The creator of Another World releases his first VR game and it’s just as visually impressive as you would hope.
Paper Beast is the new game from Éric Chahi, developer of Another World, the classic and for its time, stunningly cinematic Amiga sci-fi game. Originally released in 1991, it made its way to practically every format imaginable, from 3DO to Nintendo Switch, but after working on some of those ports, and the slightly lacklustre Heart Of Darkness, Éric eventually left the games industry, and his most recent project was studying volcanos for a French museum.
Inspired by his work modelling extreme natural forces, he has returned to the world of interactive entertainment for the first time since 2011’s From Dust. The result is Paper Beast, a game set in a surreal, origami-folded alternate reality where flora and fauna is made entirely from paper. There are no instructions, and nobody’s there to explain what you’re supposed to do, you simply find yourself on an alien world with a controller hovering in front of you, and the rest is up to you.
Looking down at the controller, the game’s only text pops into view, labelling the grab and teleport buttons. The former lets you pick up and manipulate objects in the world, the other beams you to wherever the cursor is on the landscape. There’s no option for smooth turning or continuous locomotion, which is always a bugbear for those who’ve spent more time in VR, but like reading movie subtitles, you soon forget about the interface and find yourself engaging with the world around you.
Aside from the beautiful and, for PlayStation VR, remarkably crisp-looking desert backdrop, with majestic cloud formations and strange, gravity-defying floating objects, you’ll also discover a range of paper animals, each of which has its own set of needs and behaviours. By observing each creature, you can usually see what it’s trying to do, and work out how you may be able to lend a hand.
Initially, that involves giving animals a nudge, shove or pull in the right direction, but soon enough things get more complicated, the terrain itself becoming either help or hindrance in getting the paper beasts where they need to go. You’ll also frequently find yourself at what appears to be a dead end or impasse, with no clues or further explanation, and it’s to the game’s credit that you’ll always stumble across the thing you need to unlock the next area before frustration sets in.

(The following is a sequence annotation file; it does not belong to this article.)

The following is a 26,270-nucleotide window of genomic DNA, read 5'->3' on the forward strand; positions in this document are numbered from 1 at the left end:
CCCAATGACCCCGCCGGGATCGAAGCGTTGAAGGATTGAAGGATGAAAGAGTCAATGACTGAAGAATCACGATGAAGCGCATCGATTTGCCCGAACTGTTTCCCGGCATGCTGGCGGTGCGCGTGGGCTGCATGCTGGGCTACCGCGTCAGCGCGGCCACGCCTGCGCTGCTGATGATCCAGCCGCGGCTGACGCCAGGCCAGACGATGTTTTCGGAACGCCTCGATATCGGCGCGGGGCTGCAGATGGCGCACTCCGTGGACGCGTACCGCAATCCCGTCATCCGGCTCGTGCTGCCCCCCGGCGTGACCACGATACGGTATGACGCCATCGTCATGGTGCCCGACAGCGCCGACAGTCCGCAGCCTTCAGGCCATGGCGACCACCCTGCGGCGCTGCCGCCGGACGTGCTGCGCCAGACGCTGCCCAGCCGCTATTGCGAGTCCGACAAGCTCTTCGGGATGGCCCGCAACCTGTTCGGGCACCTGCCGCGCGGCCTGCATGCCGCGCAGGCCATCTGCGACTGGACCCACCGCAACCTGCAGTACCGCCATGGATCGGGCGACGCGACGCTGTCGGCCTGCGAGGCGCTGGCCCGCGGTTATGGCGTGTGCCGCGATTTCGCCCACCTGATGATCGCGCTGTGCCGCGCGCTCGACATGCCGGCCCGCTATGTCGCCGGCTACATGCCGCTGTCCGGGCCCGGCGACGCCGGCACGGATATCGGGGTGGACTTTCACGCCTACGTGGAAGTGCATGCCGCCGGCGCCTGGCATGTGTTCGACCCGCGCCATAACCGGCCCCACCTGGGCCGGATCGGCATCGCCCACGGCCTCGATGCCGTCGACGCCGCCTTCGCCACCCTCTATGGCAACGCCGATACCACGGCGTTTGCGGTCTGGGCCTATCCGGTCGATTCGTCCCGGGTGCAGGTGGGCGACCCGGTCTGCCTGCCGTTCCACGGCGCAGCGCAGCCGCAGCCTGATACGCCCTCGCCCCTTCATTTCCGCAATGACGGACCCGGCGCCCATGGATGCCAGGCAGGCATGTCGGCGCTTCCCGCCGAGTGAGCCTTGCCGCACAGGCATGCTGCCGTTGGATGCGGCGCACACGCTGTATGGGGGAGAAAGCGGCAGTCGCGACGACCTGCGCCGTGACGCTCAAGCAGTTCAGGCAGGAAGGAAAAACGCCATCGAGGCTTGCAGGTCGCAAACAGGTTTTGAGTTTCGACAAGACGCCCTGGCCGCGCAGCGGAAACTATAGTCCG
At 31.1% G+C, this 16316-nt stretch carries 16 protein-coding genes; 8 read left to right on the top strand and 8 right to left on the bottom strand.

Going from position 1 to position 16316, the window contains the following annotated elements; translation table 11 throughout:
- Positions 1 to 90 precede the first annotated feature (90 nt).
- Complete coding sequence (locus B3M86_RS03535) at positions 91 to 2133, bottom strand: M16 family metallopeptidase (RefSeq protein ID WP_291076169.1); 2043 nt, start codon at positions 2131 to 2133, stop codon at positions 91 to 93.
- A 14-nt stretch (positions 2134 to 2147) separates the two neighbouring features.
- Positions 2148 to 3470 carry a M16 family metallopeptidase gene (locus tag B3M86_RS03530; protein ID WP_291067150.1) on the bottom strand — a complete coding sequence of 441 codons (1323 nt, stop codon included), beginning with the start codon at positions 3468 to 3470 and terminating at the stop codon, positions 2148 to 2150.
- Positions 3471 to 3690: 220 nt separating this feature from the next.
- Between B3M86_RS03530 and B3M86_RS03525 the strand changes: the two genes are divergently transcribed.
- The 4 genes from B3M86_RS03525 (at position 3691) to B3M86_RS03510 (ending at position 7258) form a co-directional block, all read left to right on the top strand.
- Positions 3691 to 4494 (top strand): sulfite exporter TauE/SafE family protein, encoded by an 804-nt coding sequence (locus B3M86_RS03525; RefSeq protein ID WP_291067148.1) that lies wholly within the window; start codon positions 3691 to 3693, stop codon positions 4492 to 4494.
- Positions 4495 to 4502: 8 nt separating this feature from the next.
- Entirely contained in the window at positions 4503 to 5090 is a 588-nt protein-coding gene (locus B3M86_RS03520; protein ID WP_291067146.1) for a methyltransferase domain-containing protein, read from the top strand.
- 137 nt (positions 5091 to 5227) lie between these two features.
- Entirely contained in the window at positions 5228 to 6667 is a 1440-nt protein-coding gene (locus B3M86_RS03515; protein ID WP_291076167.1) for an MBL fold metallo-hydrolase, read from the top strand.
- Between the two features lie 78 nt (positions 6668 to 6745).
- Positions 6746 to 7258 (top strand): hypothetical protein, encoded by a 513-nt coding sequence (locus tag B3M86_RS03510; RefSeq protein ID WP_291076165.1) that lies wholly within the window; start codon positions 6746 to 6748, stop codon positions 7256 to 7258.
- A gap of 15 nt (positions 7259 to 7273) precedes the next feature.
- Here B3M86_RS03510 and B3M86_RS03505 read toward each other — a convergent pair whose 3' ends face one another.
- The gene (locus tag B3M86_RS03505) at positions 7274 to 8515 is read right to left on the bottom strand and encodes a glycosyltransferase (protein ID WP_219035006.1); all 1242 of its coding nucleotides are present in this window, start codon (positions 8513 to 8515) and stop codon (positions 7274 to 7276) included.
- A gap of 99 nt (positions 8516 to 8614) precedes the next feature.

Each miniature biome forms a discrete paper ecosystem with its own built-in puzzle. Your job is to figure out how to help the animals based on the environment, whether that’s getting them a drink, feeding them, or helping them traverse otherwise deadly terrain. Sometimes it’s a water hazard or dangerous plant-life they need to avoid, and at others a snarling pack of predators, ready to rip them to pieces if left to their own devices.
You also soon discover that the solution to one puzzle is frequently a building block for later ones, the techniques you learn proving repeatedly useful, and often working in combination to overcome more complex challenges. It’s a rewarding process, and one that’s made more involving by the gentle sound effects and absence of pressure. There’s no score or timer, and no incentive to complete things perfectly or in anything but your own time, creating a wonderfully unhurried atmosphere that encourages relaxed experimentation.
It also manages to feel pretty magical at times, a sense that’s heightened by the occasional flights you take, the end of a puzzle rewarding you with a brief balloon ride across the parched landscape, before slowly fading into the next scene. Although short on excitement and without particularly hardcore puzzles, each solution still feels like an accomplishment, with both the intrinsic reward of discovering it and the promise of another mellow drift through the sky.
The beasts themselves are also wonderfully organic and natural-seeming. Despite being made of paper, they move like real animals, sniffing food sources, running from danger, and stumbling as they try and clamber up a steep embankment. It adds to the sense of being in a real, living – if strange and dreamlike – world, and also helps you feel responsible for your charges. Saving animals from predators feels like the right thing to do without anyone having to tell you.
There are times when the interface doesn’t quite feel responsive enough to complete tasks, where fiddly alterations to the terrain don’t happen quickly enough to achieve a level’s goals, but you always find a way, and with no punishment for taking your time, it’s never a problem if you approach puzzles with an open mind and no sense of impending deadlines.
Charming, surreal, and with a completely unique atmosphere of chilled out exploration, Paper Beast is a rich and engaging experience that works brilliantly in VR. It may not allow smooth turning and movement, and it never gets particularly taxing, but the spirit of discovery without guidance or handholding remains alluring throughout.
Paper Beast VR review summary
In Short: A whimsical and engrossing VR puzzle adventure, who’s lack of hand-holding and gentle discoveries prove consistently engaging and relaxing.
Pros: Entirely wordless and guidance-free, and yet there’s almost no confusion or frustration. Beautiful, natural-looking, and distinctly alien landscapes.
Cons: Only a modest level of challenge and limited locomotion options. Slow pacing won’t appeal to everyone.
Formats: PlayStation VR
Developer: Pixel Reef
Publisher: Pixel Reef
Release Date: 24th March 2020
Age Rating: 7
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